The launch of what would have been Japan’s first privately developed rocket to reach outer space failed Saturday, as the rocket crashed to the ground and burst into flames seconds after liftoff, its developer said.
Officials of Interstellar Technologies Inc., founded in 2013 by former Livedoor Co. President Takafumi Horie, said the rocket, MOMO-2, lost thrust shortly after liftoff at around 5:30 a.m.
from a test site in the town of Taiki on Japan’s northernmost main island of Hokkaido.
No injuries were reported in the explosion of the unmanned rocket, which was about 10 meters long, 50 centimeters in diameter and weighed 1 ton.
This is the second launch failure in a row for Interstellar Technologies. Last July, it attempted to send the MOMO-1 into space to an altitude of over 100 kilometers, but had to abort the launch after contact was lost some 70 seconds into the flight.
The latest failure suggests that a difficult road lies ahead for privately developed rockets. People involved in the project expressed shock and dismay.
“I could not immediately understand what happened,” Interstellar Technologies President Takahiro Inagawa told a press conference, while venture founder Horie called it “an unprecedented failure.”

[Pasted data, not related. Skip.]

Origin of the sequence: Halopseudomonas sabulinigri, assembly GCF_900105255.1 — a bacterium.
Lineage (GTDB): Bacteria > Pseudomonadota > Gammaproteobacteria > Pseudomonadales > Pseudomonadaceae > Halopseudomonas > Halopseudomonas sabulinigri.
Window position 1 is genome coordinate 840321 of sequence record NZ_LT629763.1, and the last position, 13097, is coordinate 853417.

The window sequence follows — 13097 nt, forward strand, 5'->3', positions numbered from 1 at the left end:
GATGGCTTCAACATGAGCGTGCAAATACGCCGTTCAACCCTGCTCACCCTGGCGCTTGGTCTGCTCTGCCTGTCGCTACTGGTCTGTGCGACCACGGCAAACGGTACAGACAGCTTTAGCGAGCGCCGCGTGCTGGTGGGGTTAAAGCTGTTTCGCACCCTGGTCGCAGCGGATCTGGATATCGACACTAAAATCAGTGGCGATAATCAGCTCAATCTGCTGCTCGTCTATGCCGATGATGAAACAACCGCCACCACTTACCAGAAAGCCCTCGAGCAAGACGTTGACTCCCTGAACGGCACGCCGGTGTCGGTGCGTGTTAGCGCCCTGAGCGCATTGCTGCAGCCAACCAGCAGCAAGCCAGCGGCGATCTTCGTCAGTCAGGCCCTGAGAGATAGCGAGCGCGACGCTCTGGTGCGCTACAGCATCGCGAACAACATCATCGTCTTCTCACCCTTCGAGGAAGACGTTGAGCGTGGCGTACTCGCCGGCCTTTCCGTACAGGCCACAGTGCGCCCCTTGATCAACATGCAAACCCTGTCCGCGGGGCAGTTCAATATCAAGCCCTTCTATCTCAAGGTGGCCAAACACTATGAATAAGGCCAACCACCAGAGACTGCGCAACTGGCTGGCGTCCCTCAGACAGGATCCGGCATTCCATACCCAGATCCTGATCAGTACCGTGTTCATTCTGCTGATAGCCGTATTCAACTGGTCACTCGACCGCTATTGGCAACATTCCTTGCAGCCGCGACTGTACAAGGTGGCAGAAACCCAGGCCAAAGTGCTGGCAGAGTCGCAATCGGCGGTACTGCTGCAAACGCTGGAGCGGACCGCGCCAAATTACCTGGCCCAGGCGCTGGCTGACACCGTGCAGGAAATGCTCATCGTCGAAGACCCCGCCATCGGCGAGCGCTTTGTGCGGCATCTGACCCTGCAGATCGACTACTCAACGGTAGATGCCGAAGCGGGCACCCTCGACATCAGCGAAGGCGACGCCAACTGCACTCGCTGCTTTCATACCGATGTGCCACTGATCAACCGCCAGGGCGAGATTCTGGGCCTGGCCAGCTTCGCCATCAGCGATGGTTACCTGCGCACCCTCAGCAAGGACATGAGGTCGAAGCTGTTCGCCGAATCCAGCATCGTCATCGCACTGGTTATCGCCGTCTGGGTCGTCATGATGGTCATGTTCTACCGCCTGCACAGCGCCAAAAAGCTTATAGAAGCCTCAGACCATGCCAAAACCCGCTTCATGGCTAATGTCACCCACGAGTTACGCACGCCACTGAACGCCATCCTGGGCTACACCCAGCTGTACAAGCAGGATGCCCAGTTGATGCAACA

“We could not accomplish what we were expected to do. I feel sorry for that,” Inagawa said.
While noting that nothing has been decided regarding another launch, he said, “I feel that I would like to keep giving it a shot.”
Horie also showed willingness to make another attempt, saying, “We have to find ways to improve” ahead of the launch of a third rocket.
According to Inagawa, the rocket lost thrust four seconds after liftoff, with the main engine believed to have encountered a problem.
The company plans to analyze the launch data for answers as to what went wrong.
“Since the first rocket flew to some extent, the latest failure right after liftoff was unexpected,” an official of the space venture said.
The cost of the launch ran into the tens of millions of yen. The space venture raised about 28.4 million yen ($257,000) through crowd-founding.
MOMO-2, which did not carry a satellite, was scheduled to fall into the sea after reaching outer space. Equipment developed by Kochi University of Technology to gauge how sound waves propagate at high altitude was installed in its nose.
The launch of MOMO-2 was originally planned for late April but was pushed back due to a nitrogen gas leak.
MOMO-2 used ethanol, liquid oxygen and helium for fuel.
About 600 people who had gathered to observe the launch in the Hokkaido town watched as the rocket fell from the sky in flames.
Hachikiyo Takahashi, 76, a resident of Otofuke town, said he was disappointed as he thought the launch would succeed since the weather was good. “I hope they do well next time.”
Hideaki Kanai, the 61-year-old father of an employee of the venture, said the space project “has yet to reach even the starting point.”